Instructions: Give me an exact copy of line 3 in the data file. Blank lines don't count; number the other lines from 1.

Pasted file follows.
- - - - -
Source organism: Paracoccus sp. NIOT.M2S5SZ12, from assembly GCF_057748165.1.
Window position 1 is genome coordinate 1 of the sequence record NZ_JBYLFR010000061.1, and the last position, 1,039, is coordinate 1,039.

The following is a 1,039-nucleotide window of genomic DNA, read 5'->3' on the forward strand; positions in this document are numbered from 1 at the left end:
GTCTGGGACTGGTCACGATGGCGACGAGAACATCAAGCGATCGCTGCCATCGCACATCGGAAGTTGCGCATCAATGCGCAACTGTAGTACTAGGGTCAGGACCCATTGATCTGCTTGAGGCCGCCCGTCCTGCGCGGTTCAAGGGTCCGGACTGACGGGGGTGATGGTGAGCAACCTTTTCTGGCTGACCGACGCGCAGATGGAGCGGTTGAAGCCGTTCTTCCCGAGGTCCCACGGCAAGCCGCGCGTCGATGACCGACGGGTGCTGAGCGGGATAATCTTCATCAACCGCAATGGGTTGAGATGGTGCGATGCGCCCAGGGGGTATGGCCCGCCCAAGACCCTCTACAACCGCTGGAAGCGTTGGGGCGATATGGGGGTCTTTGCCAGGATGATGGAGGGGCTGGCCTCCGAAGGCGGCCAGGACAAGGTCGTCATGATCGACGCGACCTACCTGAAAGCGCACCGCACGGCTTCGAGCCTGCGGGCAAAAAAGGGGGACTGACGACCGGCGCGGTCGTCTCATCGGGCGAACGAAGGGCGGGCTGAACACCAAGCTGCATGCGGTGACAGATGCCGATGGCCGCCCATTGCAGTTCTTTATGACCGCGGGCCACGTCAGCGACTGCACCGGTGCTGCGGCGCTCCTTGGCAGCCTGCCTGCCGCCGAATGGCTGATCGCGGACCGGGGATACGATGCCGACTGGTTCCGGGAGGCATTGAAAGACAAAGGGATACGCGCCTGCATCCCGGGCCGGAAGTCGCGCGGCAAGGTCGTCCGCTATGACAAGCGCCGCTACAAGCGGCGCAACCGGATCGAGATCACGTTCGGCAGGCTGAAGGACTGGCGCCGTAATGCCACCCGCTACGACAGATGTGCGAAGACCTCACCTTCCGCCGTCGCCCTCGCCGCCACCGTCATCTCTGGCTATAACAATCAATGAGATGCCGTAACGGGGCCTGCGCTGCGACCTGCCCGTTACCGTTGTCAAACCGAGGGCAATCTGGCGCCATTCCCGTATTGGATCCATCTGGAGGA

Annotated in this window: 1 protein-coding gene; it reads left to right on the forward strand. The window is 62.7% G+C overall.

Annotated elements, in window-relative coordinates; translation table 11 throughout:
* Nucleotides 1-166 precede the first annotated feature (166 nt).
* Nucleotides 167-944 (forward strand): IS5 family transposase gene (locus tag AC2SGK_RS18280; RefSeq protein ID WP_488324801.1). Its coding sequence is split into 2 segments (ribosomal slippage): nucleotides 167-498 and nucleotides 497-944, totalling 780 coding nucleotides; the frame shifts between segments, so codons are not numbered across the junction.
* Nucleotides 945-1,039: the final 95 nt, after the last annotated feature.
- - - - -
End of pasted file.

The following is a 1,039-nucleotide window of genomic DNA, read 5'->3' on the forward strand; positions in this document are numbered from 1 at the left end: